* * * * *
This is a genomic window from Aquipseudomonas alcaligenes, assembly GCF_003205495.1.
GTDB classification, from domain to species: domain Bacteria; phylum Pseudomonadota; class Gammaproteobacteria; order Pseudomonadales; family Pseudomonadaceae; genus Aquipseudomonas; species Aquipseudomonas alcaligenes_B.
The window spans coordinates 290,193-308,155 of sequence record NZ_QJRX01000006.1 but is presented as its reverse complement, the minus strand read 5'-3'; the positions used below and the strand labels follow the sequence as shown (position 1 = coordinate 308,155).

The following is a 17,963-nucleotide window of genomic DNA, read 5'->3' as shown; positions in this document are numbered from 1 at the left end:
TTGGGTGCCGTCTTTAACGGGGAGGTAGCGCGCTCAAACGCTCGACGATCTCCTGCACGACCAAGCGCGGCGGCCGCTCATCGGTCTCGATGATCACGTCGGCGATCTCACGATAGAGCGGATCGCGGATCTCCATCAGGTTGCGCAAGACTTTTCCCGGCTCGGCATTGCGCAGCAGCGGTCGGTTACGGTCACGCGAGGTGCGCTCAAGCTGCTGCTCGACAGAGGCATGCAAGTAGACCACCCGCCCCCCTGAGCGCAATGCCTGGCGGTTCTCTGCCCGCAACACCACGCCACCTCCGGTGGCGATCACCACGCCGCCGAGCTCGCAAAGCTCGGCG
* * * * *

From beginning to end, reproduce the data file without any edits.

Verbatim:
This is a genomic window from Aquipseudomonas alcaligenes, assembly GCF_003205495.1.
GTDB classification, from domain to species: domain Bacteria; phylum Pseudomonadota; class Gammaproteobacteria; order Pseudomonadales; family Pseudomonadaceae; genus Aquipseudomonas; species Aquipseudomonas alcaligenes_B.
The window spans coordinates 290,193-308,155 of sequence record NZ_QJRX01000006.1 but is presented as its reverse complement, the minus strand read 5'-3'; the positions used below and the strand labels follow the sequence as shown (position 1 = coordinate 308,155).

The following is a 17,963-nucleotide window of genomic DNA, read 5'->3' as shown; positions in this document are numbered from 1 at the left end:
TTGGGTGCCGTCTTTAACGGGGAGGTAGCGCGCTCAAACGCTCGACGATCTCCTGCACGACCAAGCGCGGCGGCCGCTCATCGGTCTCGATGATCACGTCGGCGATCTCACGATAGAGCGGATCGCGGATCTCCATCAGGTTGCGCAAGACTTTTCCCGGCTCGGCATTGCGCAGCAGCGGTCGGTTACGGTCACGCGAGGTGCGCTCAAGCTGCTGCTCGACAGAGGCATGCAAGTAGACCACCCGCCCCCCTGAGCGCAATGCCTGGCGGTTCTCTGCCCGCAACACCACGCCACCTCCGGTGGCGATCACCACGCCGCCGAGCTCGCAAAGCTCGGCG